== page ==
This volume delivers a cutting-edge analysis on vernacular globalization, or how local forces mediate global trends. It delves into the vital facets of the quest for global competitiveness, including: Global university rankings World-class universities University mergers Quality assurance Cross-border higher education International education hubs. The authors situate their topics within current international scholarship and demonstrate the myriad avenues through which local actors in higher education may respond to global competition. They pose critical questions about the impact of global competition in an increasingly hierarchical higher education environment, interrogating the potential for social injustice that arises. By providing an alternative perspective to the descriptive, normative approach that dominates the scholarship on global competition in higher education, the chapters in this volume open a fresh and invaluable dialogue in this arena. This is the 168th volume of the Jossey-Bass quarterly report series New Directions for Higher Education. Addressed to presidents, vice presidents, deans, and other higher education decision makers on all kinds of campuses, it provides timely information and authoritative advice about major issues and administrative problems confronting every institution.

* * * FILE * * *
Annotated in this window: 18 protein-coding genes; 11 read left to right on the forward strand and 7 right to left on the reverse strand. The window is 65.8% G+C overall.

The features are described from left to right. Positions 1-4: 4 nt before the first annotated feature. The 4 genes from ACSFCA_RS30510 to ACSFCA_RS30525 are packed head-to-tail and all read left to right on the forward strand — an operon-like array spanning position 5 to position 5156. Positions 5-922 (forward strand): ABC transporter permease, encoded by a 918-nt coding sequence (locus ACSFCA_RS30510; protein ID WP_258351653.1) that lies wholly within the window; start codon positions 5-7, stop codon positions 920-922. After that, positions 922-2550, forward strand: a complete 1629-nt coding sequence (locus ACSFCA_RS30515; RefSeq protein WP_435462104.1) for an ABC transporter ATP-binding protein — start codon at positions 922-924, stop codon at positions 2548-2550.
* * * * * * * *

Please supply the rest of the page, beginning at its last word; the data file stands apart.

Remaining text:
Geographic Information Science and Technology (GISc&T) has been at the forefront of education innovation in geography and allied sciences for two decades. Teaching Geographic Information Science and Technology in Higher Education is an invaluable reference for educators and researchers working in GISc&T, providing coverage of the latest innovations in the field and discussion of what the future holds for GI Science education in the years to come. This book clearly documents teaching innovations and takes stock of lessons learned from experience in the discipline. The content will be of interest both to educators and researchers working in GISc&T, and to educators in other related fields. More importantly, this book also anticipates some of the opportunities and challenges in GI Science and Technology education that may arise in the next decade. As such it will be of interest to chairs, deans, administrators, faculty in other subfields, and educators in general. Innovative book taking a look at recent innovations and teaching developments in the course provision of GI Science and Technology in higher education. Edited by leaders in the field of GISc&T who have been at the forefront of education innovation in GI Science and allied science subjects. Provides coverage of GISc & Technology in a range of institutional settings from an international perspective at all levels of higher education. An invaluable text for all educators within the field of GISc&T and allied subjects with advice from experts in the field on best practice. Includes coverage and practical advice on curriculum design, teaching with GIS technology, distance and eLearning with global examples from leading academics in the field.